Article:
When college graduation approaches, many Facebookers go under the radar. Walls disappear, profile pictures morph into professional(ish) headshots and albums become hidden. But should college students mask their true identities on Facebook for fear they’ll be judged by future employers?
The answer is yes… sort of. Much like the saying, ‘Don’t judge a book by its cover,’ college students can’t always be evaluated by their Facebook profiles. And while it’s natural – and necessary – to be concerned about the manner in which future employees represent themselves online (and consequently your company), it’s also important to remember that many college students today were weaned off the bottle and directly on to MySpace. And hiding their true identities until they land a position only complicates the issue.
With a majority of their lives spent online and on social networking sites, many soon-to-be college grads don’t have the knowledge or proper coaching to understand what’s acceptable in your organization or the workplace in general. But with opportunity and a little guidance, you can help them clean up their rough digital edges.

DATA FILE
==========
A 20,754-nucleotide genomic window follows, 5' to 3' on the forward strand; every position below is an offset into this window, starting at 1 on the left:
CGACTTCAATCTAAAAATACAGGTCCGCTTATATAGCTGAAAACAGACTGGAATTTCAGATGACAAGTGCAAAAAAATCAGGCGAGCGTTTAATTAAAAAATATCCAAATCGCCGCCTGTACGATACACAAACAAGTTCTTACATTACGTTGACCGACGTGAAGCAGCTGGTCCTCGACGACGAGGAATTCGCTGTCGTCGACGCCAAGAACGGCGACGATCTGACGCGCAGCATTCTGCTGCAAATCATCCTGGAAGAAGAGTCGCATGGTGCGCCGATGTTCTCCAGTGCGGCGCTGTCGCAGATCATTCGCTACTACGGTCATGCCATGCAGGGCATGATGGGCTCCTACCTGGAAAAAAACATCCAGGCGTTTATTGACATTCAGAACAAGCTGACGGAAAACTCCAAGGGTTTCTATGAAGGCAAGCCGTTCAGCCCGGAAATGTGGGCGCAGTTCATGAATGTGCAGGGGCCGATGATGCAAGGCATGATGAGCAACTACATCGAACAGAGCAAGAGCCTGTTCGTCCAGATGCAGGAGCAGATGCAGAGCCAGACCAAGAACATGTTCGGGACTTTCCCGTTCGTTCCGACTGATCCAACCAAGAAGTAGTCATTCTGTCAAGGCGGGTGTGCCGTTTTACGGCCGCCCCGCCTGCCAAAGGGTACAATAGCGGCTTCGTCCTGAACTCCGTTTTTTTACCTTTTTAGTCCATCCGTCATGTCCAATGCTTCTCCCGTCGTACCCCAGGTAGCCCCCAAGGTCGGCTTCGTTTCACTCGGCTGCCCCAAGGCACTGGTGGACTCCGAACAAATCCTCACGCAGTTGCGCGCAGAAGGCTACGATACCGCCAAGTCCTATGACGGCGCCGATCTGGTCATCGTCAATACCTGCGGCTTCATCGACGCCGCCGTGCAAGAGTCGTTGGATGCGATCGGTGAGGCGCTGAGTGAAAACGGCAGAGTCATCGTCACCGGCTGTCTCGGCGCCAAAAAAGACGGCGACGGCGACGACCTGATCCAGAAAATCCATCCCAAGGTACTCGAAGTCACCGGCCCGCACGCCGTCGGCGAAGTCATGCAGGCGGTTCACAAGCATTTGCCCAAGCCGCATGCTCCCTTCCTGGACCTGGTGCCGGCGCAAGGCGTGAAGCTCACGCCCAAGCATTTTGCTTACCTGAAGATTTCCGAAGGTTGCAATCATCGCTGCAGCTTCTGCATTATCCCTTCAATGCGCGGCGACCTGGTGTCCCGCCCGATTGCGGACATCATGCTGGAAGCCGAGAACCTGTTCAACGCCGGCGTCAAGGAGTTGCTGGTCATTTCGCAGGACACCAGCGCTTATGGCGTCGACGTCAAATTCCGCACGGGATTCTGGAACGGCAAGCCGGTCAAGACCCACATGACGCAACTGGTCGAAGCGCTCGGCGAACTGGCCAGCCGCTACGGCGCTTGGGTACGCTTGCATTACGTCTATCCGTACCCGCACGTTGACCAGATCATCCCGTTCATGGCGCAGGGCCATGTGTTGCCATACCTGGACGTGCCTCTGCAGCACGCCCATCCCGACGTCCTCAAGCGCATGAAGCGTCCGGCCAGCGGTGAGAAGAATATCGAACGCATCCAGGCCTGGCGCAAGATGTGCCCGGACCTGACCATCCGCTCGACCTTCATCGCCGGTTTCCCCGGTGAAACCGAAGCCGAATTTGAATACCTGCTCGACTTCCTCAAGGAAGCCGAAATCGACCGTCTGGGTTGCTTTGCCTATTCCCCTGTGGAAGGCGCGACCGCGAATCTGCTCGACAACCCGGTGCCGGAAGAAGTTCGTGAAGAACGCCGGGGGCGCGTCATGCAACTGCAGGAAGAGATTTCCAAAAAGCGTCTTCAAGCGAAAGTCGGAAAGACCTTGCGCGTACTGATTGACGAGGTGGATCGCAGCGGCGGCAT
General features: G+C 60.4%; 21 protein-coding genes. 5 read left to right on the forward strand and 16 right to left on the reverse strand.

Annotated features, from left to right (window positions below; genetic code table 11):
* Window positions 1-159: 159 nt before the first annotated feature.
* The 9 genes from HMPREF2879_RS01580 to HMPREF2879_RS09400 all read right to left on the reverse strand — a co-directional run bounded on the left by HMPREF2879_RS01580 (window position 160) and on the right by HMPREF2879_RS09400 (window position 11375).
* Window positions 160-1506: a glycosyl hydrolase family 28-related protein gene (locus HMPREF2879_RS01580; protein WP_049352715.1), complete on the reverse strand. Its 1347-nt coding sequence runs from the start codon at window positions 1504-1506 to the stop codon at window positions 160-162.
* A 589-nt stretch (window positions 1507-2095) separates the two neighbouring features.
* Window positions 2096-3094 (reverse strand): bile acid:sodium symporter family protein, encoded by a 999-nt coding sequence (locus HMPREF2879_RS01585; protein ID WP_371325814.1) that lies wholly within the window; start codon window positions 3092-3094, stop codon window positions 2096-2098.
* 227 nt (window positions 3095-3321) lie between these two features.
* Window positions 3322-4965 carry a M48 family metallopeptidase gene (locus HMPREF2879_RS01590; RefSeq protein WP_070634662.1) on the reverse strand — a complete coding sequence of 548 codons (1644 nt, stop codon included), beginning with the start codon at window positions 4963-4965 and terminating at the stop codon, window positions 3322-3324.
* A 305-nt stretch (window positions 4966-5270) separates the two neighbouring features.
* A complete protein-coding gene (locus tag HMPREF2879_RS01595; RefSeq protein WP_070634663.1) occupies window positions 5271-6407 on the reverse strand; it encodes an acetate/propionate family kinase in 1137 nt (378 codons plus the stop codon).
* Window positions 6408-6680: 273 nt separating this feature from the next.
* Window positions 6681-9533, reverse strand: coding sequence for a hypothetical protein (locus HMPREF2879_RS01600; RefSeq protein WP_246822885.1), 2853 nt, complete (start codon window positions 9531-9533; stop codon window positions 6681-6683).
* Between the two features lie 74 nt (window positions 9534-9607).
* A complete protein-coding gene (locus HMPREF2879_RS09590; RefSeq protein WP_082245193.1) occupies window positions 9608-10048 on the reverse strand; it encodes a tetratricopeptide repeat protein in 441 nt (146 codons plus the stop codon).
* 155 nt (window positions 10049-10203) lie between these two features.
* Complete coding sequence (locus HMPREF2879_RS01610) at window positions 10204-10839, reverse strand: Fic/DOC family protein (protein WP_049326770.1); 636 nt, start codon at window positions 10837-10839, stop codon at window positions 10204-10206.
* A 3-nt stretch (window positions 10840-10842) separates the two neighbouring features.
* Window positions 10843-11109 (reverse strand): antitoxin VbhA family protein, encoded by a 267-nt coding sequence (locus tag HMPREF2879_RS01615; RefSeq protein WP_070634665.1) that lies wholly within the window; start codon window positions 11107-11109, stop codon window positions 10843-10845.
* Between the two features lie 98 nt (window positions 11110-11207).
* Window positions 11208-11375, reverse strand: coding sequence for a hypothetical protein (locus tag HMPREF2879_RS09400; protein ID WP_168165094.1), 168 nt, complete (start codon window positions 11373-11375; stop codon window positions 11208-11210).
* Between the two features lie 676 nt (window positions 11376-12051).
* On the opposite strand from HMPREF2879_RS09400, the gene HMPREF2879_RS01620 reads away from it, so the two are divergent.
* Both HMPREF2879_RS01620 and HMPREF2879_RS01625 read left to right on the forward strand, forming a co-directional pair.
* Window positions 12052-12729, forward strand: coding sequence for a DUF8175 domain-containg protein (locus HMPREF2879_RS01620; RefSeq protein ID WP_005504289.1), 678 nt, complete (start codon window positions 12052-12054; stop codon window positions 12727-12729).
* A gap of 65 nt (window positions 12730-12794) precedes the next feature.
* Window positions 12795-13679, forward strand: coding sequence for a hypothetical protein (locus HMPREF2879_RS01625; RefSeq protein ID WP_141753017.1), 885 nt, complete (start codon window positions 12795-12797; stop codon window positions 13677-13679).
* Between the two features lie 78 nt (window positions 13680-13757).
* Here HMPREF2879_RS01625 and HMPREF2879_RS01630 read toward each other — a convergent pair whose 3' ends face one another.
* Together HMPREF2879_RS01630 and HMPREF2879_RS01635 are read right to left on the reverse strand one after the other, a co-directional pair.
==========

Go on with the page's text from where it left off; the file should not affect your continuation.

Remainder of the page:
The Good, The Bad and The Ugly
- Writing skills. Though some college students will inevitably use the platform to complain about studying or wax poetic about their wild freshman days, others allow their friends to enjoy witty remarks, relevant articles and entertaining commentary on everyday life. If a college student can represent him or herself online while maintaining an acceptable level of professionalism, chances are they’ll be an asset to you. But if they’re anything like this candidate, it’s okay to reject.
- Discriminatory comments: Silly, immature posts from college students are inevitable. But if your candidate is spewing racist, homophobic or otherwise hateful messages on their Facebook, that’s a pretty good indication that they won’t be a good fit for your company.
- Inappropriate photos. As great as it would be to see entry-level candidates pictured studying, doing charity work and participating in extracurricular activities, the reality is that you’ll probably see more from the college nightlife side. In 2010, a college senior who had already secured a full-time position said this about her decision not to remove party pictures from Facebook:
“Big Ten schools have the reputation of excessive partying. That’s something that’s here with me in college, I don’t plan to take that partying with me in the future and I didn’t want someone to see that and judge me…they’re my memories and I want to keep them for now.”
Bottom line? Remember that Facebook – though increasingly becoming more professional in nature for many – was designed as a social space. While you must be wary of candidates who show questionable judgment online, remember that they’re still learning what it means to be “professional.”
Image: Riccardo Cambiassi/Flickr